Can I dispute a check where tenant wrote payment in full on the check payment?
The law in California is unclear as to the consequesnces on cashing a check marked paid in full. Under one statute, cashing the check does not amount to accepting full payment for a disputed claim by accord and satisfaction if the notation is deleted or stricken out.
The following are CA statutes:
(a) Where a claim is disputed or unliquidated and a check or
draft is tendered by the debtor in settlement thereof in full
discharge of the claim, and the words "payment in full" or other
words of similar meaning are notated on the check or draft, the
acceptance of the check or draft does not constitute an accord and
satisfaction if the creditor protests against accepting the tender in
full payment by striking out or otherwise deleting that notation or
if the acceptance of the check or draft was inadvertent or without
knowledge of the notation.
(b) Notwithstanding subdivision (a), the acceptance of a check or
draft constitutes an accord and satisfaction if a check or draft is
tendered pursuant to a composition or extension agreement between a
debtor and its creditors, and pursuant to that composition or
extension agreement, all creditors of the same class are accorded
similar treatment, and the creditor receives the check or draft with
knowledge of the restriction.
A creditor shall be conclusively presumed to have knowledge of the
restriction if a creditor either:
(1) Has, previous to the receipt of the check or draft, executed a
written consent to the composition or extension agreement.
(2) Has been given, not less than 15 days nor more than 90 days
prior to receipt of the check or draft, notice, in writing, that a
check or draft will be tendered with a restrictive endorsement and
that acceptance and cashing of the check or draft will constitute an
accord and satisfaction.
(c) Notwithstanding subdivision (a), the acceptance of a check or
draft by a creditor constitutes an accord and satisfaction when the
check or draft is issued pursuant to or in conjunction with a release
of a claim.
(d) For the purposes of paragraph (2) of subdivision (b), mailing
the notice by first-class mail, postage prepaid, addressed to the
address shown for the creditor on the debtor's books or such other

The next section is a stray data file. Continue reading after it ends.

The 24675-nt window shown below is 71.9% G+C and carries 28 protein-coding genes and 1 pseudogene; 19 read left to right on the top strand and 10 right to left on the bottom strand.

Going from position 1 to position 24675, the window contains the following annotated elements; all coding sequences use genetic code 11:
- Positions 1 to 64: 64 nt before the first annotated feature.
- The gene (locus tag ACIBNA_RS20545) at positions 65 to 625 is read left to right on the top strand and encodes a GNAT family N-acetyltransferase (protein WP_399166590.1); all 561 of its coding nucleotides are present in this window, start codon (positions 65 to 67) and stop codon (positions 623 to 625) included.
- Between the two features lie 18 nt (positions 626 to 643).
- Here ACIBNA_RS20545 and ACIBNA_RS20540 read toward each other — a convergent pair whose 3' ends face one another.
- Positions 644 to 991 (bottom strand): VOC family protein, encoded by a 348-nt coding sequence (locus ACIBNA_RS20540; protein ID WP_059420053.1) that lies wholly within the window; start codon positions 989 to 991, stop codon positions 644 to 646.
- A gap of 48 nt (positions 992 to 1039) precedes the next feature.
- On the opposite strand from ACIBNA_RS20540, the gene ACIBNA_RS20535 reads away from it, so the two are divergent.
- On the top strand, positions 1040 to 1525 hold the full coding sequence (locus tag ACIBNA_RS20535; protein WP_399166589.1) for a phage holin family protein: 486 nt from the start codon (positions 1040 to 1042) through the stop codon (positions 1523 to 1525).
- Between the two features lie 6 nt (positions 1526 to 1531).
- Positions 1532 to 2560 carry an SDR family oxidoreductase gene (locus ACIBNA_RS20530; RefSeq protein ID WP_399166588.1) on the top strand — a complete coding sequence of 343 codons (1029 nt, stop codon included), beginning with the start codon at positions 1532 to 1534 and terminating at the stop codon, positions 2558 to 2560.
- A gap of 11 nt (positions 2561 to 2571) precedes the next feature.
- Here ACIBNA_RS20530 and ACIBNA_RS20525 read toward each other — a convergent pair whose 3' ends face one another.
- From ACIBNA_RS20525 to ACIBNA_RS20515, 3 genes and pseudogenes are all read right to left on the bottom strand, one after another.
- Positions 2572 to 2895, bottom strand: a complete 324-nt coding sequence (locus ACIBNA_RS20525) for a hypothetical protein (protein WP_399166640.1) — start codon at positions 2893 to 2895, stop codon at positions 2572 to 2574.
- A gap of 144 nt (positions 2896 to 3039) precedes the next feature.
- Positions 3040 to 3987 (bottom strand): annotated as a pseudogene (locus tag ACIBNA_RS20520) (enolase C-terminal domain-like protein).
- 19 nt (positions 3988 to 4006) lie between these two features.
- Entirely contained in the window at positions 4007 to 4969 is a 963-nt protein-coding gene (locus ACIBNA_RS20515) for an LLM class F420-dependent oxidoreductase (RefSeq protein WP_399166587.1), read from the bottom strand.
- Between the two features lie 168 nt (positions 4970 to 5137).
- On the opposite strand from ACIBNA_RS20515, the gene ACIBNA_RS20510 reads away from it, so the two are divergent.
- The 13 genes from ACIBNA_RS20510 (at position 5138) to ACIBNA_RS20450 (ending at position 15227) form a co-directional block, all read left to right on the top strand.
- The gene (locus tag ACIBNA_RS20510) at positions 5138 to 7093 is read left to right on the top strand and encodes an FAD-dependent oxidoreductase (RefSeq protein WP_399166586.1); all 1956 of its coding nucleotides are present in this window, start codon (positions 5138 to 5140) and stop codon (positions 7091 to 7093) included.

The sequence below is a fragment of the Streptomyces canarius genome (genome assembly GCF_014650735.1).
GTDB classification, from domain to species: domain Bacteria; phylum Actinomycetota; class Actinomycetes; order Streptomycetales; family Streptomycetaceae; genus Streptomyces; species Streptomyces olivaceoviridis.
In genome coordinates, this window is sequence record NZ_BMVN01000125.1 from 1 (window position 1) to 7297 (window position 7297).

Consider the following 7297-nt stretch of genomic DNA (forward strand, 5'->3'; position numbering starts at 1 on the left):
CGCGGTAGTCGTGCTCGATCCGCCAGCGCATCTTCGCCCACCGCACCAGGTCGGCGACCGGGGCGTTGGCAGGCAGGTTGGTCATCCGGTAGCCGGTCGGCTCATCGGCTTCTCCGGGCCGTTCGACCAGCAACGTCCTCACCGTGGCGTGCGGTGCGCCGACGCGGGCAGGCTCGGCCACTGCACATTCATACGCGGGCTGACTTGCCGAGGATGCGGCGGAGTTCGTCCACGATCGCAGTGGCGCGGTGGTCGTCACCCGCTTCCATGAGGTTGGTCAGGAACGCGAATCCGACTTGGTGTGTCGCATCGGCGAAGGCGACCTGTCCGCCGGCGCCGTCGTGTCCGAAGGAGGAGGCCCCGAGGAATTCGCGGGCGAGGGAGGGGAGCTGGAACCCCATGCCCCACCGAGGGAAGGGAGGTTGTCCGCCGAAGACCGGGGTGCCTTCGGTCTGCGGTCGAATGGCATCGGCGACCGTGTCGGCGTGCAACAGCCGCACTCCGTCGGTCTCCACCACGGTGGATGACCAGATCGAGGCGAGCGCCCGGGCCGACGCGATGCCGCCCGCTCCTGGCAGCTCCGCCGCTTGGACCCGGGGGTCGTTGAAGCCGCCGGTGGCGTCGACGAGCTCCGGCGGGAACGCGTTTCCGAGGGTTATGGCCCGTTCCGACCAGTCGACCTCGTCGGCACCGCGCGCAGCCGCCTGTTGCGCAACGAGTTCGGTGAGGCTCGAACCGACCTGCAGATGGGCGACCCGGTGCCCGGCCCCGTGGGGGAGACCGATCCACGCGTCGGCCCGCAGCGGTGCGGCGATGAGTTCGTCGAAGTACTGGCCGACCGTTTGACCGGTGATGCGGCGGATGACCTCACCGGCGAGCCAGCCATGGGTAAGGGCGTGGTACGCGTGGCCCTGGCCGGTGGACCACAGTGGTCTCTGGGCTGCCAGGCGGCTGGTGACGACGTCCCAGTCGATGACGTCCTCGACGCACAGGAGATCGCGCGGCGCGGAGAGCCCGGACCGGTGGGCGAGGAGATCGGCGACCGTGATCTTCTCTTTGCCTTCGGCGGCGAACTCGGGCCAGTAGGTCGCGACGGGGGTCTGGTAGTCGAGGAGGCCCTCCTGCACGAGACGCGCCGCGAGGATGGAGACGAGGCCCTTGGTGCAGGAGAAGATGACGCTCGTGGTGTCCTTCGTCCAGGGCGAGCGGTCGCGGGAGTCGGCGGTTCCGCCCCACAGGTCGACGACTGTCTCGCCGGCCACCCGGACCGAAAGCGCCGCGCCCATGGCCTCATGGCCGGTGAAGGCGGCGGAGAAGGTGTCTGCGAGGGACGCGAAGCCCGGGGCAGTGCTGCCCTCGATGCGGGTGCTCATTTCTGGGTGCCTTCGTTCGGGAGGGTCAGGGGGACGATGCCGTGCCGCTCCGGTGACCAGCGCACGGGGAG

address as the creditor may designate in writing constitutes notice.
(a) If a person against whom a claim is asserted proves that
(1) that person in good faith tendered an instrument to the claimant
as full satisfaction of the claim, (2) the amount of the claim was
unliquidated or subject to a bona fide dispute, and (3) the claimant
obtained payment of the instrument, the following subdivisions apply.
(b) Unless subdivision (c) applies, the claim is discharged if the
person against whom the claim is asserted proves that the instrument
or an accompanying written communication contained a conspicuous
statement to the effect that the instrument was tendered as full
satisfaction of the claim.
(c) Subject to subdivision (d), a claim is not discharged under
subdivision (b) if either of the following applies:
(1) The claimant, if an organization, proves that (A) within a
reasonable time before the tender, the claimant sent a conspicuous
statement to the person against whom the claim is asserted that
communications concerning disputed debts, including an instrument
tendered as full satisfaction of a debt, are to be sent to a
designated person, office, or place, and (B) the instrument or
accompanying communication was not received by that designated
person, office, or place.
(2) The claimant, whether or not an organization, proves that
within 90 days after payment of the instrument, the claimant tendered
repayment of the amount of the instrument to the person against whom
the claim is asserted. This paragraph does not apply if the
claimant is an organization that sent a statement complying with
subparagraph (A) of paragraph (1).
(d) A claim is discharged if the person against whom the claim is
asserted proves that within a reasonable time before collection of
the instrument was initiated, the claimant, or an agent of the
claimant having direct responsibility with respect to the disputed
obligation, knew that the instrument was tendered in full
satisfaction of the claim.